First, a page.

About this Plan
Bingo. Radio control sport model.
Quote: "A simple low wing sport plane for a .40-.65 2-stroke and .45-.90 4-stroke. Bingo! by By DB Mathews.
This design is obviously a 4-60 with the wing on the bottom. Well not exactly, but close enough that we simply called the early prototypes low wing 4-60. However, we felt to avoid confusion with its mid-winged and biplane ancestors a new name was really needed.
Many, many years ago our high school 'fight' song used the expression 'Bingo!' and the expression has been in our expletive collection ever since. My assistants have chuckled for years over my use of Bingo! to express satisfaction when I see the X-ray film of a well done root canal, or when a particularly difficult extraction clears the socket or when a tricky bridge seats perfectly. I get that same sort of feeling and have been known to mutter Bingo! when a new design turns out particularly well. It is then only natural we decided on that name for this model.
Indeed, Bingo is a winner in all of its various size/power configurations. It is Bingo indeed!
Not that Bingo differs greatly from its well accepted and regarded ancestors, it just looks sexier! The low winged version retains the superb stability, delightful nimbleness, broad and well controlled speed range, easy construction, and the unusual ability to make mediocre pilots look good.
In addition to the Bingo's obvious good looks, the model has been developed to accept and fly well on an amazingly broad range of power plants. By choosing between the long or short noses and the standard or clipped wing, a model can be built that flies well indeed with everything from a 48 to 90 4-stroke or 40 to 60 2-stroke.
We recognize such claims have often been made before by overly enthused ad men or speculating designers. This design has been flown with these engine sizes - and flown successfully. We have spent 30 months gestating this design, built and flown five prototypes; other modelers have built four more. Power plants used have been the Saito 50, O.S. 60, O.S. 90, Saito 65 4-strokes and the Fox 40, Fox 45, K & B 45 Sportster, K & B 61, and Super Tigre 60 2-strokes.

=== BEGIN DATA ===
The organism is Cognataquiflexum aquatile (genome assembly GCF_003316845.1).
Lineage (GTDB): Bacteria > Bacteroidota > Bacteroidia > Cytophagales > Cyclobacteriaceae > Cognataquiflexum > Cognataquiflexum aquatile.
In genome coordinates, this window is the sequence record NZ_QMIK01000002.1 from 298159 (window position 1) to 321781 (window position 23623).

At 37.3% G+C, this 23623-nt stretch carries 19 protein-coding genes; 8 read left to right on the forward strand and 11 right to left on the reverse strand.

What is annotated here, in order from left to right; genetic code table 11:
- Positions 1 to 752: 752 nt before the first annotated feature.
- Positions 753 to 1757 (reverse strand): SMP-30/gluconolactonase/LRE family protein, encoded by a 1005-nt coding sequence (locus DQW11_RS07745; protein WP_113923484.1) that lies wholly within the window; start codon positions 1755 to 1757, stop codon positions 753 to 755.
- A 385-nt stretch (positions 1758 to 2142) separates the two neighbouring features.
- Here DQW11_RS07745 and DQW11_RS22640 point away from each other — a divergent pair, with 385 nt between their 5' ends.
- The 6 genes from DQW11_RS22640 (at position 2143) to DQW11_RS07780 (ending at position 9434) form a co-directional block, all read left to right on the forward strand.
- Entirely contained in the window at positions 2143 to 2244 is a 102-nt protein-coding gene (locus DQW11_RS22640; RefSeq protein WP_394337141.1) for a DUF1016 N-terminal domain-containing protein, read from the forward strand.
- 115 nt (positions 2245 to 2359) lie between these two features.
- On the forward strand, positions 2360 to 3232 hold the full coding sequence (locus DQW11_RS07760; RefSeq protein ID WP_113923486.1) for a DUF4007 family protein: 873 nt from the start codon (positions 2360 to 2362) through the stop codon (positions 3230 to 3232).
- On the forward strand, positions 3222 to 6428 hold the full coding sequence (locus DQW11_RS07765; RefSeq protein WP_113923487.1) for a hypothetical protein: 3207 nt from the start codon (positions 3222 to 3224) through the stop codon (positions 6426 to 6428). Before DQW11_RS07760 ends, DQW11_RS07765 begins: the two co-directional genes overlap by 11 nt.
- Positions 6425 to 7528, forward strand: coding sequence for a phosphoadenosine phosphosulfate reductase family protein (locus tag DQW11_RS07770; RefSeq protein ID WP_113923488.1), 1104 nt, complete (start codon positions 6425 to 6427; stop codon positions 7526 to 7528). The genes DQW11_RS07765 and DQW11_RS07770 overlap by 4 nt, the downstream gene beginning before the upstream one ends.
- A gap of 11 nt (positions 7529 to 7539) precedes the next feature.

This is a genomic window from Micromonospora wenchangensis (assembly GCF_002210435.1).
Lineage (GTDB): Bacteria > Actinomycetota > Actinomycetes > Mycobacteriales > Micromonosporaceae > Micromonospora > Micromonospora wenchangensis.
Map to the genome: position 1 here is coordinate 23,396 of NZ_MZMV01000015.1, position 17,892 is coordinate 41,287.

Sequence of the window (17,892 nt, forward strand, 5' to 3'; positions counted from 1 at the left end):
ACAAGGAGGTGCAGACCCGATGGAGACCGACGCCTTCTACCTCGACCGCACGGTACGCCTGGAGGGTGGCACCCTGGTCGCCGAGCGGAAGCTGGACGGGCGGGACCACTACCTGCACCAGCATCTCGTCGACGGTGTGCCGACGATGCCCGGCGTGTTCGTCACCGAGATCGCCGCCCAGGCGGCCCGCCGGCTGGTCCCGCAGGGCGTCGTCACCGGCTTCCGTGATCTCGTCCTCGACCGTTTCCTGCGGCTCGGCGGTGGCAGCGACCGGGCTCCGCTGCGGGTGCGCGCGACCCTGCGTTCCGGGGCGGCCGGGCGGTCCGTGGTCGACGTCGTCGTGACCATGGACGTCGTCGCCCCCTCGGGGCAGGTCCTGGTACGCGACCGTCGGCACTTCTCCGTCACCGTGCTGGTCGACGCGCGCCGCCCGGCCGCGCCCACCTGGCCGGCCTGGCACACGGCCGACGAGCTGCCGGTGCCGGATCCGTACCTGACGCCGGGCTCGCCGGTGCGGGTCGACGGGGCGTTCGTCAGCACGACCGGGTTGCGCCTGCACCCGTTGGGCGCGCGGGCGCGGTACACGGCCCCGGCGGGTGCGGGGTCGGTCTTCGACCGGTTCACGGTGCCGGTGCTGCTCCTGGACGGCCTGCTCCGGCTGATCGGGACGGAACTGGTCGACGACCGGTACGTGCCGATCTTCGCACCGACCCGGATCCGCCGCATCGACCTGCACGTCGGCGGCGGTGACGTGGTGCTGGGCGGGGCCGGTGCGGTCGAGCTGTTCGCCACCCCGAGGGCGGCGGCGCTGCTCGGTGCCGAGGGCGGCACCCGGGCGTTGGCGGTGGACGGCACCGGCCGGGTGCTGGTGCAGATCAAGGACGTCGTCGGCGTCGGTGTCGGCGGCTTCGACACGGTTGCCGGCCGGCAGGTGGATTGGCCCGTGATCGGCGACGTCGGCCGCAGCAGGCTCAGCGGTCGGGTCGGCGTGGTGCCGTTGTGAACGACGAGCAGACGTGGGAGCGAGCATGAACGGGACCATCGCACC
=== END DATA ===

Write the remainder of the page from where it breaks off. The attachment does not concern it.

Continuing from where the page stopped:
With proper option choices, prop selection, and intelligent use of the throttle, each and every one has been a total delight to fly. Not only do they fly very well, they all look great in the air and on the ground.
Historically, it might be of interest that our all-time favorite U/C stunt models were Jim Saftig's immortal Zilch (oz265) series from the late 1940's. As a teenager we built Zilches in bunches simply because they were easy to construct, flew well, and looked nice. Somehow, totally unintentionally, Bingo looks a bit like a contemporary R/C version of a Zilch. And that didn't dawn on us until another older modeler called our attention to it.
We've written all this in an effort to interest you, the reader, in building a Bingo! Frankly, that decision was probably made by you as you looked at the photos and drawings and this is all superfluous. If your decision is to build and fly a Bingo!, we assure you there is some special magic about this project and you are bound to fall under its spell.
Construction. General Notes. Bingo may look a bit flimsy at first glance, but one must realize that spruce is ten times stronger than balsa, lite ply weighs close to the same as 3/16 balsa but has the strength of 3/8. Lite ply can be cut smoothly with a knife or saw and adheres nicely with any adhesive common to our hobby. Under no circumstance substitute... "
Scanning by Don at EAC, cleanup by theshadow.
Supplementary file notes
Article pages, text and pics, thanks to DavidTerrell.
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by Doc Mathews
from RCMplans (ref:1062)
IC R/C LowWing Floatplane
all formers complete :)
got article :)
Found online 03/04/2015 at:
Format: • PDFbitmap
Credit*: Balsaworkbench, theshadow
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